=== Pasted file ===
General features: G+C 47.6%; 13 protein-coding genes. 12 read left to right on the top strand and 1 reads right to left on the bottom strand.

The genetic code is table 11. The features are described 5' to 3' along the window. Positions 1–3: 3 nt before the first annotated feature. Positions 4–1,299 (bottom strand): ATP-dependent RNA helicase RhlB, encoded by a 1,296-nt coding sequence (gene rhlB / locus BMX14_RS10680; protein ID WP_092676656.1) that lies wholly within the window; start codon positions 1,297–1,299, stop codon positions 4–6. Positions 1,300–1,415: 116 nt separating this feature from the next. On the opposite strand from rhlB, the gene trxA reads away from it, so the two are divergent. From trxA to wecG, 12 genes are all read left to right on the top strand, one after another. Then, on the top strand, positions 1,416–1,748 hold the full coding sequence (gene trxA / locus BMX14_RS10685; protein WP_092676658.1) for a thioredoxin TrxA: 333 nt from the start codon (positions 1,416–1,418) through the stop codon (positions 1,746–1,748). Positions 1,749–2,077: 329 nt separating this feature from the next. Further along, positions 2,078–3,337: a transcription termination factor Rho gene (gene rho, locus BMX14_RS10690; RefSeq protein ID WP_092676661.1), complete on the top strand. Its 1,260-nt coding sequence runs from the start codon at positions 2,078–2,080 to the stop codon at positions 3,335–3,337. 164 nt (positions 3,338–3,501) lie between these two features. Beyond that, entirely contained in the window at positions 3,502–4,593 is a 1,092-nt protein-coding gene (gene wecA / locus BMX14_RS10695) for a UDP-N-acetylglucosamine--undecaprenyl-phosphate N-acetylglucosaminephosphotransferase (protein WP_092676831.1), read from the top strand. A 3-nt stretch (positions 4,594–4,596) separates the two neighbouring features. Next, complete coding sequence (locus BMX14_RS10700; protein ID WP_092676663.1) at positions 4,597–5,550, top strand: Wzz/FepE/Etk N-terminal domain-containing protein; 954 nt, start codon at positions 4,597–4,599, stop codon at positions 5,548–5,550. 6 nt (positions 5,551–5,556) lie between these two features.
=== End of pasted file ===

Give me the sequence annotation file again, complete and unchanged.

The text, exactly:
General features: G+C 47.6%; 13 protein-coding genes. 12 read left to right on the top strand and 1 reads right to left on the bottom strand.

The genetic code is table 11. The features are described 5' to 3' along the window. Positions 1–3: 3 nt before the first annotated feature. Positions 4–1,299 (bottom strand): ATP-dependent RNA helicase RhlB, encoded by a 1,296-nt coding sequence (gene rhlB / locus BMX14_RS10680; protein ID WP_092676656.1) that lies wholly within the window; start codon positions 1,297–1,299, stop codon positions 4–6. Positions 1,300–1,415: 116 nt separating this feature from the next. On the opposite strand from rhlB, the gene trxA reads away from it, so the two are divergent. From trxA to wecG, 12 genes are all read left to right on the top strand, one after another. Then, on the top strand, positions 1,416–1,748 hold the full coding sequence (gene trxA / locus BMX14_RS10685; protein WP_092676658.1) for a thioredoxin TrxA: 333 nt from the start codon (positions 1,416–1,418) through the stop codon (positions 1,746–1,748). Positions 1,749–2,077: 329 nt separating this feature from the next. Further along, positions 2,078–3,337: a transcription termination factor Rho gene (gene rho, locus BMX14_RS10690; RefSeq protein ID WP_092676661.1), complete on the top strand. Its 1,260-nt coding sequence runs from the start codon at positions 2,078–2,080 to the stop codon at positions 3,335–3,337. 164 nt (positions 3,338–3,501) lie between these two features. Beyond that, entirely contained in the window at positions 3,502–4,593 is a 1,092-nt protein-coding gene (gene wecA / locus BMX14_RS10695) for a UDP-N-acetylglucosamine--undecaprenyl-phosphate N-acetylglucosaminephosphotransferase (protein WP_092676831.1), read from the top strand. A 3-nt stretch (positions 4,594–4,596) separates the two neighbouring features. Next, complete coding sequence (locus BMX14_RS10700; protein ID WP_092676663.1) at positions 4,597–5,550, top strand: Wzz/FepE/Etk N-terminal domain-containing protein; 954 nt, start codon at positions 4,597–4,599, stop codon at positions 5,548–5,550. 6 nt (positions 5,551–5,556) lie between these two features.